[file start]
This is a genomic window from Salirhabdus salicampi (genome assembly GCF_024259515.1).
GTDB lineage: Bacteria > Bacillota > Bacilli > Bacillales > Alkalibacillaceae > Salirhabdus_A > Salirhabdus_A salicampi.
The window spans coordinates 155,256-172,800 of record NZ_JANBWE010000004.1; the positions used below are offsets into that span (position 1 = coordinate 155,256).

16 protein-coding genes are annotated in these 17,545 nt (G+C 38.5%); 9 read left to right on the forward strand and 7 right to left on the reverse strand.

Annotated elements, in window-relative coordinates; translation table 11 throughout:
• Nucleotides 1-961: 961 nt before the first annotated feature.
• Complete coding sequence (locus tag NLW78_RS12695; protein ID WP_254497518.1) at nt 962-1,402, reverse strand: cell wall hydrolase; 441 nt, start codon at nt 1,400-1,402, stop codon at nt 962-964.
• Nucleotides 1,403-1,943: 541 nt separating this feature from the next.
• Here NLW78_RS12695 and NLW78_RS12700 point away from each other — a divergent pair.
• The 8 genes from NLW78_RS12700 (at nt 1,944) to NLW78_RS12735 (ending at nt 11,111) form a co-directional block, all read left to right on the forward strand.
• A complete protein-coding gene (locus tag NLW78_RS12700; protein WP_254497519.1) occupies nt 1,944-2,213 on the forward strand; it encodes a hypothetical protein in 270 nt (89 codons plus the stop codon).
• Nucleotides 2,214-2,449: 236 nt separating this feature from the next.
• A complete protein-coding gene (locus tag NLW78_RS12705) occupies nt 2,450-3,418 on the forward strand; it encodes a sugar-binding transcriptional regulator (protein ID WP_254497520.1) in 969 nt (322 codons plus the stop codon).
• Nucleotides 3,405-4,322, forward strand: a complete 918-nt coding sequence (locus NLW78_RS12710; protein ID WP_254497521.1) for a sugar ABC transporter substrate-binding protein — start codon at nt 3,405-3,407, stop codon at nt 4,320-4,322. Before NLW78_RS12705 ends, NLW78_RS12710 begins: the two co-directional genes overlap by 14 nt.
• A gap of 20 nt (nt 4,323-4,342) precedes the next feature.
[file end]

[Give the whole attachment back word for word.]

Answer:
This is a genomic window from Salirhabdus salicampi (genome assembly GCF_024259515.1).
GTDB lineage: Bacteria > Bacillota > Bacilli > Bacillales > Alkalibacillaceae > Salirhabdus_A > Salirhabdus_A salicampi.
The window spans coordinates 155,256-172,800 of record NZ_JANBWE010000004.1; the positions used below are offsets into that span (position 1 = coordinate 155,256).

16 protein-coding genes are annotated in these 17,545 nt (G+C 38.5%); 9 read left to right on the forward strand and 7 right to left on the reverse strand.

Annotated elements, in window-relative coordinates; translation table 11 throughout:
• Nucleotides 1-961: 961 nt before the first annotated feature.
• Complete coding sequence (locus tag NLW78_RS12695; protein ID WP_254497518.1) at nt 962-1,402, reverse strand: cell wall hydrolase; 441 nt, start codon at nt 1,400-1,402, stop codon at nt 962-964.
• Nucleotides 1,403-1,943: 541 nt separating this feature from the next.
• Here NLW78_RS12695 and NLW78_RS12700 point away from each other — a divergent pair.
• The 8 genes from NLW78_RS12700 (at nt 1,944) to NLW78_RS12735 (ending at nt 11,111) form a co-directional block, all read left to right on the forward strand.
• A complete protein-coding gene (locus tag NLW78_RS12700; protein WP_254497519.1) occupies nt 1,944-2,213 on the forward strand; it encodes a hypothetical protein in 270 nt (89 codons plus the stop codon).
• Nucleotides 2,214-2,449: 236 nt separating this feature from the next.
• A complete protein-coding gene (locus tag NLW78_RS12705) occupies nt 2,450-3,418 on the forward strand; it encodes a sugar-binding transcriptional regulator (protein ID WP_254497520.1) in 969 nt (322 codons plus the stop codon).
• Nucleotides 3,405-4,322, forward strand: a complete 918-nt coding sequence (locus NLW78_RS12710; protein ID WP_254497521.1) for a sugar ABC transporter substrate-binding protein — start codon at nt 3,405-3,407, stop codon at nt 4,320-4,322. Before NLW78_RS12705 ends, NLW78_RS12710 begins: the two co-directional genes overlap by 14 nt.
• A gap of 20 nt (nt 4,323-4,342) precedes the next feature.